Open the Beaches – Enforce Social Distancing

“If I get corona, I get corona. At the end of the day, I’m not gonna let it stop me from partying,”

Brady Sluder, Florida Spring Breaker

People need the outdoors. During this time of crisis, people need to be able to get out, participate in physical activity and stay sane.  Spring is in the air, and besides a bout of seasonal allergies, there’s little good reason why one shouldn’t get out and smell the flowers.

Florida has over 800 miles of beautiful, sandy beaches, and everyday more and more beaches are been closed by county officials.

After the spate of negative media from Spring Breakers flooding Florida beaches, Miami-Dade Mayor Carlos Gimenez (who has tested positive for COVID-19) ordered all beaches shut down unconditionally.

The county took drastic steps to inform and communicate and dispatched the National Guard at area airports to inform passengers flying in.  But Governor DeSantis has dissented on a statewide beach closure.

Currently there are only two counties that allow beach access: St John’s which include St Augustine Beach and Volusia which includes Daytona Beach. The only restriction imposed was no beach parking. This limits crowds and tourists, so the beach was mostly filled with locals who have means to get to the beach.

Today we visited St Augustine Beach and was impressed that it was fairly unencumbered. Since this is Spring Break season and the record-breaking temperatures soared to near 90 F, the beach would normally be packed.  It doesn’t appear that people are been diverted to St John’s from other locations, but it’s not the weekend yet, and once people get wind that St Aug is open, the mass may start arriving.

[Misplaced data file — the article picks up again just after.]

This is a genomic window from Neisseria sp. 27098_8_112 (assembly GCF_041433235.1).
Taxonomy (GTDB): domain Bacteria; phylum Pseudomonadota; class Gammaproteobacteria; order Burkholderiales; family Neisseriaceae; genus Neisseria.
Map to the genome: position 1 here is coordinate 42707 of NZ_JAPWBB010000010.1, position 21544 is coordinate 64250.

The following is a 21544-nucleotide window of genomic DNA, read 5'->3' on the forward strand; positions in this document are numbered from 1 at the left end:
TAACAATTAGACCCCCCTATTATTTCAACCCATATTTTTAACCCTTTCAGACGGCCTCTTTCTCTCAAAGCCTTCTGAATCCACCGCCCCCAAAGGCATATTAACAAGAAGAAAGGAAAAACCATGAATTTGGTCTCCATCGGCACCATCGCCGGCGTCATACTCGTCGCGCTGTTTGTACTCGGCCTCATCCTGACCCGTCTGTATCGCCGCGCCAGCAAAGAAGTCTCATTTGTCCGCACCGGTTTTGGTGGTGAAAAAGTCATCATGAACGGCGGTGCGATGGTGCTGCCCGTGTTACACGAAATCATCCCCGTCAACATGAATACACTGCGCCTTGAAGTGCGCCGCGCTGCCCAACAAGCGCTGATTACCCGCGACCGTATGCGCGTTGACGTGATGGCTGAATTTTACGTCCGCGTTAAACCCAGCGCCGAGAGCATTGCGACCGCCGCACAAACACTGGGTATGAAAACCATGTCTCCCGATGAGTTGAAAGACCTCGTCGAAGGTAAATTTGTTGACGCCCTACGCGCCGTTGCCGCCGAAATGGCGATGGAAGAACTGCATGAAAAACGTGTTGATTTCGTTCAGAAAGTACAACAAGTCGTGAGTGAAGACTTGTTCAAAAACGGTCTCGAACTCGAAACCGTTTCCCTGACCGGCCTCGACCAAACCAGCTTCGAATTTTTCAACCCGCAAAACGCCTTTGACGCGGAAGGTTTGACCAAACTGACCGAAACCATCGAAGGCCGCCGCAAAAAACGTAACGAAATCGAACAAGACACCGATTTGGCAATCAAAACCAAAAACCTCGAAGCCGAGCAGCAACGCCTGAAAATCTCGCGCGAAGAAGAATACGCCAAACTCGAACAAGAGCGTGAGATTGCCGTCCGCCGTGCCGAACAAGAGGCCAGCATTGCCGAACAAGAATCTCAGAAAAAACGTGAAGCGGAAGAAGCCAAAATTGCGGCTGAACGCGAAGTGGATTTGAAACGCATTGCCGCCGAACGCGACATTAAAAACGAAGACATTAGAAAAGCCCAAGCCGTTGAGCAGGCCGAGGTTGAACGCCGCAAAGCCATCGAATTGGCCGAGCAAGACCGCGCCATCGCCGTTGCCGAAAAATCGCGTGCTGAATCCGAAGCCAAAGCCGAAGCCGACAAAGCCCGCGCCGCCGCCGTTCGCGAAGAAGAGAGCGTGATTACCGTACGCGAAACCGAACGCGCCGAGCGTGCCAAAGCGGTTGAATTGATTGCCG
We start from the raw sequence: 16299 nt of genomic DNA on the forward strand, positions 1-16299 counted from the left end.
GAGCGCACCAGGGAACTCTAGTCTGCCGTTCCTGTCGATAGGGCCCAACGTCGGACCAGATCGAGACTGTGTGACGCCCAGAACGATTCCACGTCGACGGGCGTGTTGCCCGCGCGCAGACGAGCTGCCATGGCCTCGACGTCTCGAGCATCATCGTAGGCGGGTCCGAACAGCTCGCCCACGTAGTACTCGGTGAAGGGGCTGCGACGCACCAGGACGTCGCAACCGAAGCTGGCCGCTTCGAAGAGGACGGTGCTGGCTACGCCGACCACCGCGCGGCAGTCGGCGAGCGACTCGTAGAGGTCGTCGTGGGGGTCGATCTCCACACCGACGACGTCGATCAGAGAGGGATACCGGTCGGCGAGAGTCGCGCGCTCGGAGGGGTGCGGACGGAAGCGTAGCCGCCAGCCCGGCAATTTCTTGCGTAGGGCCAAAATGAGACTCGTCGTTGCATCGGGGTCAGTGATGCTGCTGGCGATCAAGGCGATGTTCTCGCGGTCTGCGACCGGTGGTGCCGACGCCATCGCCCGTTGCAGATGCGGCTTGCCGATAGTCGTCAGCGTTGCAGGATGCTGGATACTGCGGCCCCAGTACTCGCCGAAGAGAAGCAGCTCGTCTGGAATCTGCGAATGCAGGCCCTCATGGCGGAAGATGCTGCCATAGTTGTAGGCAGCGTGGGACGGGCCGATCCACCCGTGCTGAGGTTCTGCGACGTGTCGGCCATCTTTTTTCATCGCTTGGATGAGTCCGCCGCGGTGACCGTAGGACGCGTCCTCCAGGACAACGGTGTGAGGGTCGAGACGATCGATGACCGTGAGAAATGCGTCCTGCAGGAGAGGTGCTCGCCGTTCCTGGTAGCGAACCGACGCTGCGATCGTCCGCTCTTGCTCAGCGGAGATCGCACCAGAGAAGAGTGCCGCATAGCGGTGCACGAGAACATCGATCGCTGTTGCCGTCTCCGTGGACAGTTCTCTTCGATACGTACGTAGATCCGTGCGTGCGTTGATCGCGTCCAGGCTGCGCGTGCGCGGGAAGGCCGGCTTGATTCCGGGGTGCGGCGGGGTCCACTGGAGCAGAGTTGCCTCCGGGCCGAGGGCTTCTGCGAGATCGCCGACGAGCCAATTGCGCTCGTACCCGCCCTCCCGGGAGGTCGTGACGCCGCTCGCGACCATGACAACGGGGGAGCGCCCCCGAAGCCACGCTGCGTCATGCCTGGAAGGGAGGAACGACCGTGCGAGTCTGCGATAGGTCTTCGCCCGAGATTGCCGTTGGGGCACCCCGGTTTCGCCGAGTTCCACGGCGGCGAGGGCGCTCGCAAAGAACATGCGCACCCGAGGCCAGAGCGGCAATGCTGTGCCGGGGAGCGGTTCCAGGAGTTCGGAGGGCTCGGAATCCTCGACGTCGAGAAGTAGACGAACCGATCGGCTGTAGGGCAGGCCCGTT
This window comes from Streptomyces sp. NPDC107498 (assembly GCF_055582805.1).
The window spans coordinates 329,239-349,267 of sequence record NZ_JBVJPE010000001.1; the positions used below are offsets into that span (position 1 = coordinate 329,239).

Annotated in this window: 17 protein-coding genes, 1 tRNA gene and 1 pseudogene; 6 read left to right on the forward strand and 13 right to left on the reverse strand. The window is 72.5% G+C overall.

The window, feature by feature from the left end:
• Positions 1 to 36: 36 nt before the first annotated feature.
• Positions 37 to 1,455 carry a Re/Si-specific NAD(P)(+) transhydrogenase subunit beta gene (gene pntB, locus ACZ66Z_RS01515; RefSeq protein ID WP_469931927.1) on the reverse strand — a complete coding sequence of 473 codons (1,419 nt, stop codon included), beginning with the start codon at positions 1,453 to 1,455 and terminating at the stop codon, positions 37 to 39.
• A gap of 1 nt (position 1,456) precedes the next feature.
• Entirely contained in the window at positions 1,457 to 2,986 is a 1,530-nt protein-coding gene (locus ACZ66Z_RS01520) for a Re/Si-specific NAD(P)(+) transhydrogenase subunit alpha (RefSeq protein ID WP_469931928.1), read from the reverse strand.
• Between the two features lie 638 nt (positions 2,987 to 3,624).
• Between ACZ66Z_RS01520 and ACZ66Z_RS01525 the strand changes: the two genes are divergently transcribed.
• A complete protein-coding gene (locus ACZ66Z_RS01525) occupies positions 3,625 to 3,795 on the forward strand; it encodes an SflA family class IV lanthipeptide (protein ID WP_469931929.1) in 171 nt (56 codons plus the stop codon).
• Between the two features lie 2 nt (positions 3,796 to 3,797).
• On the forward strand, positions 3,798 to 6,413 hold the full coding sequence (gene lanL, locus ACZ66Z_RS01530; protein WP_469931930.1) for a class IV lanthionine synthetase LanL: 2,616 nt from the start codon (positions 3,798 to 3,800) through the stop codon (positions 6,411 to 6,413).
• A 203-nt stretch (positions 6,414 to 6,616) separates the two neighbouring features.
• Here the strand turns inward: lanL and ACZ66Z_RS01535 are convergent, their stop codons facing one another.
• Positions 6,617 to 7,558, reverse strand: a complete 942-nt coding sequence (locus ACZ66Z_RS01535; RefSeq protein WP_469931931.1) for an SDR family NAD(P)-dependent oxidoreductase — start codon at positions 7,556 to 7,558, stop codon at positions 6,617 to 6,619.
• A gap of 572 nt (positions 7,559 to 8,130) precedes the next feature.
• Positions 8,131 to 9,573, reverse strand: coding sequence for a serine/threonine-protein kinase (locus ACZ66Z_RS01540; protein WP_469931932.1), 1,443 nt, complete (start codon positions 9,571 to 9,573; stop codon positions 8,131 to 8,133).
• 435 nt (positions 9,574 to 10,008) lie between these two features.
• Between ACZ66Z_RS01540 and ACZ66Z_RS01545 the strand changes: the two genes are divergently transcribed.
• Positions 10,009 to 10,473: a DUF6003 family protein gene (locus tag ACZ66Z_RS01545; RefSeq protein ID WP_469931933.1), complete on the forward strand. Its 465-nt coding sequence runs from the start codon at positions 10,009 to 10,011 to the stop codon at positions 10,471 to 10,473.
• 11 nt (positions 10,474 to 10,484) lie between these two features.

One recommendation is that if they’re going to keep some beaches open, they should open all of them. By closing some, people will just migrate from one beach to another resulting in over-crowding.

The beach was so isolated, that during my four hours on the beach, I never got within 10 feet of anyone.   I ran, sun bathed, watched people (or lack of), swam and body surfed, and there was virtually zero risk of catching the coronavirus. My chances of getting sun burned or drowning were a lot higher.

The beach did have signs telling people to limit groups larger than 10 and to distance six feet from others.  However, there was a group of young men (spring breakers) who flagrantly ignored these rules.

College-aged men playing sand football involves a lot of contact, and although I did see some police patrolling the beaches, they weren’t enforcing the 10-people, 6-feet rule. 

These young people are healthy and will likely be fine if they got exposed. But once they return to their homes in lockdown, they could easily spread it to their families including the elderly.  They may be asymptomatic but easily become super spreaders all across the country. 

There’s really no need to take drastic measures to lock-down the entire sunny state of Florida. People need to get out to get some fresh air, walk, exercise and to generally clear their minds.  People were generally respectful of each other’s boundaries and it’s important to treat people like adults.  The kids, on the other hand, is another issue and enforcement should be imposed.

Yes, they’re young, healthy and resilient.  But not so much the family and friends they return home to.